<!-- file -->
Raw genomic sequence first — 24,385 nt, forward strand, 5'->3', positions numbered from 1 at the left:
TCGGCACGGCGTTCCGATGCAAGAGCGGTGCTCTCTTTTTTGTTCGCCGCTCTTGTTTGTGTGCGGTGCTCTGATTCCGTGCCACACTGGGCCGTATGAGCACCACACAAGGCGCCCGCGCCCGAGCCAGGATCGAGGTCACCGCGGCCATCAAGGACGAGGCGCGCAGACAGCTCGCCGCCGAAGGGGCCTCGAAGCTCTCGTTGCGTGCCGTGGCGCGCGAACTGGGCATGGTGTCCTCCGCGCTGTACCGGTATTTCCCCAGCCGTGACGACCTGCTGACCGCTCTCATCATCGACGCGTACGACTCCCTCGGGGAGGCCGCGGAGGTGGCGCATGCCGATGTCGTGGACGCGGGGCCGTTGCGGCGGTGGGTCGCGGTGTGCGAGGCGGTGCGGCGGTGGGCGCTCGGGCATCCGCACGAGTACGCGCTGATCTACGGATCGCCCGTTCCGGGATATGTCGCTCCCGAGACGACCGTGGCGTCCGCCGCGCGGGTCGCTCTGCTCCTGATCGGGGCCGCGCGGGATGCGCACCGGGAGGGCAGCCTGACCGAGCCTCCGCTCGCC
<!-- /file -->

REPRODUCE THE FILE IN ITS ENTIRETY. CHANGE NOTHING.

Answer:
Raw genomic sequence first — 24,385 nt, forward strand, 5'->3', positions numbered from 1 at the left:
TCGGCACGGCGTTCCGATGCAAGAGCGGTGCTCTCTTTTTTGTTCGCCGCTCTTGTTTGTGTGCGGTGCTCTGATTCCGTGCCACACTGGGCCGTATGAGCACCACACAAGGCGCCCGCGCCCGAGCCAGGATCGAGGTCACCGCGGCCATCAAGGACGAGGCGCGCAGACAGCTCGCCGCCGAAGGGGCCTCGAAGCTCTCGTTGCGTGCCGTGGCGCGCGAACTGGGCATGGTGTCCTCCGCGCTGTACCGGTATTTCCCCAGCCGTGACGACCTGCTGACCGCTCTCATCATCGACGCGTACGACTCCCTCGGGGAGGCCGCGGAGGTGGCGCATGCCGATGTCGTGGACGCGGGGCCGTTGCGGCGGTGGGTCGCGGTGTGCGAGGCGGTGCGGCGGTGGGCGCTCGGGCATCCGCACGAGTACGCGCTGATCTACGGATCGCCCGTTCCGGGATATGTCGCTCCCGAGACGACCGTGGCGTCCGCCGCGCGGGTCGCTCTGCTCCTGATCGGGGCCGCGCGGGATGCGCACCGGGAGGGCAGCCTGACCGAGCCTCCGCTCGCC